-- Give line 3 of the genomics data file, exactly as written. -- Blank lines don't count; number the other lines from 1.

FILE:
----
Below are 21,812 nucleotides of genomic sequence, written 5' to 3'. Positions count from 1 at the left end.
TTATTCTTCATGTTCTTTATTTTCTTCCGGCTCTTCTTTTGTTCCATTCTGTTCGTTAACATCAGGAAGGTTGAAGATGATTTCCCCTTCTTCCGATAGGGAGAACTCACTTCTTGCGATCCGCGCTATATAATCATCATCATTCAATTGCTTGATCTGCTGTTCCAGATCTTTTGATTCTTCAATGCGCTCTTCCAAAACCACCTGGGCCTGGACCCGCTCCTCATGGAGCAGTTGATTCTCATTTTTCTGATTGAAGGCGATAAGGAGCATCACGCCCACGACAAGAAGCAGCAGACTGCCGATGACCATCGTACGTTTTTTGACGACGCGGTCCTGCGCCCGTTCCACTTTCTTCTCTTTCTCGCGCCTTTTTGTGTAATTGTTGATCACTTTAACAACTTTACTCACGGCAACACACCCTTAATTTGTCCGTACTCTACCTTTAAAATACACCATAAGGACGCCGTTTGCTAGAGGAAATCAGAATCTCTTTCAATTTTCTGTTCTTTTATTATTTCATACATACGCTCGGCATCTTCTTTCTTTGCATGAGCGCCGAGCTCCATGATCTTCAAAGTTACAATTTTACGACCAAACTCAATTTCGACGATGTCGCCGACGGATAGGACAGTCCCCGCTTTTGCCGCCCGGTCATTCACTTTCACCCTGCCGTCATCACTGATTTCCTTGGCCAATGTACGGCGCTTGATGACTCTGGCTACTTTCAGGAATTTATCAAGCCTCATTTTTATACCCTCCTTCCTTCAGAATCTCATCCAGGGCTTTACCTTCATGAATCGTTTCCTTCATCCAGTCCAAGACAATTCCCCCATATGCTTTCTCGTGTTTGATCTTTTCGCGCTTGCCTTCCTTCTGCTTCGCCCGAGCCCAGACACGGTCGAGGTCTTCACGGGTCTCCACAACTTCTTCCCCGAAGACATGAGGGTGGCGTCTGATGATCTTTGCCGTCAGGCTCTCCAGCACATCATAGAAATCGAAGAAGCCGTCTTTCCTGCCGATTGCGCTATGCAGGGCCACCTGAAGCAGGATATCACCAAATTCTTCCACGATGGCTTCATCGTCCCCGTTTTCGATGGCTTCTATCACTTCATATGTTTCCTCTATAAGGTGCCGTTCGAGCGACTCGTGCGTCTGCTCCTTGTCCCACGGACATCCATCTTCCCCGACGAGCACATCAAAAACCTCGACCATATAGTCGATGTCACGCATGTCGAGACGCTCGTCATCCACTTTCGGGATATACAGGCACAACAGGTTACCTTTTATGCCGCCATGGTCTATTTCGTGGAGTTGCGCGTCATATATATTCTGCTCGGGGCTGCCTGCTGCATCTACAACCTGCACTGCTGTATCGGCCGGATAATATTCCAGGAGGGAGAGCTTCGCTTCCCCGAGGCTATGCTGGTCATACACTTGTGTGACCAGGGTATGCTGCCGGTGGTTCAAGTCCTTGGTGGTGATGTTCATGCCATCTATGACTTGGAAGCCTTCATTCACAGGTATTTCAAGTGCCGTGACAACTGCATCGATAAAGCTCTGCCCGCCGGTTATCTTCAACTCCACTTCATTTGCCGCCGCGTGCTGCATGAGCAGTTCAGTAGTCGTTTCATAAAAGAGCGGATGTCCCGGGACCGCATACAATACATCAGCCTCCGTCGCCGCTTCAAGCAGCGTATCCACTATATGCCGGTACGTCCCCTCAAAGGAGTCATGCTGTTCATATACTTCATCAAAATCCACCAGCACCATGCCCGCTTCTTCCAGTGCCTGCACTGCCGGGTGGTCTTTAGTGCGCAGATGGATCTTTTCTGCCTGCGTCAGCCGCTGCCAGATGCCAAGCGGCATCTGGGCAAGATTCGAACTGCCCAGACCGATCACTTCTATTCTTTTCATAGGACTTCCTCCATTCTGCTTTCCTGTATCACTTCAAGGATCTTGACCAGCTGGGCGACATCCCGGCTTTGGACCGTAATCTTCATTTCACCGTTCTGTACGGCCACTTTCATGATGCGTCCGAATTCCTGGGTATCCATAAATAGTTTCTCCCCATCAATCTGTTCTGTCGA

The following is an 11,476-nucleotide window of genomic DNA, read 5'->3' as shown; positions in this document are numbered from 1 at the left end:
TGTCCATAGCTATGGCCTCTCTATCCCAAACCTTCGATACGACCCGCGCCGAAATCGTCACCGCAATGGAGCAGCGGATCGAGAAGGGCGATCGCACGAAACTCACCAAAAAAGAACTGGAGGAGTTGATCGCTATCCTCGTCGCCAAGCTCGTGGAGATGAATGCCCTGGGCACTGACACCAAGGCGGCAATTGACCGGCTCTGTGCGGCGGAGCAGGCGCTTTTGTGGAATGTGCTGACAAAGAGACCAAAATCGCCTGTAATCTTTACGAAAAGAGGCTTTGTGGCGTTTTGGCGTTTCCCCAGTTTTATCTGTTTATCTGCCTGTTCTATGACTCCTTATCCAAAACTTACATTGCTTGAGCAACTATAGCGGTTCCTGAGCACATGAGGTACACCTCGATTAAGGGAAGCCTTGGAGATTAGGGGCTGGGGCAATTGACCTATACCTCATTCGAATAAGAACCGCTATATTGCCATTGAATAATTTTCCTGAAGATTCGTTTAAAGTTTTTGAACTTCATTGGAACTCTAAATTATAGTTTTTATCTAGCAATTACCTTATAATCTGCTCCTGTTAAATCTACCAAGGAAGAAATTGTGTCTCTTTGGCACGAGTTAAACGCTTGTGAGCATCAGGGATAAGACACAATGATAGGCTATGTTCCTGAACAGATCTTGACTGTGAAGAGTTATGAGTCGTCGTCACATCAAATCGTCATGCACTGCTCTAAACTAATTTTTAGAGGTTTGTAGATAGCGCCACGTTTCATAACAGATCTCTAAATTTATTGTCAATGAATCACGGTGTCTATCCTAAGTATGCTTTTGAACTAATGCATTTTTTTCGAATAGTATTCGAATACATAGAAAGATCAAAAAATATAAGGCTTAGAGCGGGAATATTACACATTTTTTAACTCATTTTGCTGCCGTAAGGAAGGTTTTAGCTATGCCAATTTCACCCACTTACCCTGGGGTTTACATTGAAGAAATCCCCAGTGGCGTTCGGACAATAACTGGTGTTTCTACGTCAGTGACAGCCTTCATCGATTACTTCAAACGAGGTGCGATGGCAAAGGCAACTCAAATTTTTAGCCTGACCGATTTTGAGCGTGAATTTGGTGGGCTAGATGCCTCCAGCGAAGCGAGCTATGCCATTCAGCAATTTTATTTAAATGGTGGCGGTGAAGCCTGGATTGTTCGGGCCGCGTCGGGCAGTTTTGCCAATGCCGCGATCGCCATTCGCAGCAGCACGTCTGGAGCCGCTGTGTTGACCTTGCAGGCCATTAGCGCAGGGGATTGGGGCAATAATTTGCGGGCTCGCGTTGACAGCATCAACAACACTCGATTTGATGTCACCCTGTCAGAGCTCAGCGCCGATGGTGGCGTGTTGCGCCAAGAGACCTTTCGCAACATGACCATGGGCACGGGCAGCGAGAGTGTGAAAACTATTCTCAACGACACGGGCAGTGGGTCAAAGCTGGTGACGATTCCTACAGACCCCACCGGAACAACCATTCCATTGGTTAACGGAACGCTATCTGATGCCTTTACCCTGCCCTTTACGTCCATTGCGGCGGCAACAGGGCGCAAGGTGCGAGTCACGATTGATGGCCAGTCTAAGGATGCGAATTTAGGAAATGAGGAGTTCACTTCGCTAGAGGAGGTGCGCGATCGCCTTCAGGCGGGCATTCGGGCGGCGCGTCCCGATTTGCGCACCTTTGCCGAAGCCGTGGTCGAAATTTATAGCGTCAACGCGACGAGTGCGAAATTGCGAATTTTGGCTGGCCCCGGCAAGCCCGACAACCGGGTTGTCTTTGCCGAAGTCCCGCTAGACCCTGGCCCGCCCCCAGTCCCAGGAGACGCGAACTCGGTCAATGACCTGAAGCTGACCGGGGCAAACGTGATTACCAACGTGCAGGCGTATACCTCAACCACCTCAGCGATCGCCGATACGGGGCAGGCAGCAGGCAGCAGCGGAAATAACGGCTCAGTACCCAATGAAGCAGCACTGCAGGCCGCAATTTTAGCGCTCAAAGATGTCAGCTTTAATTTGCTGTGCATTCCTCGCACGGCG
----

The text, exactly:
The following is an 11,476-nucleotide window of genomic DNA, read 5'->3' as shown; positions in this document are numbered from 1 at the left end: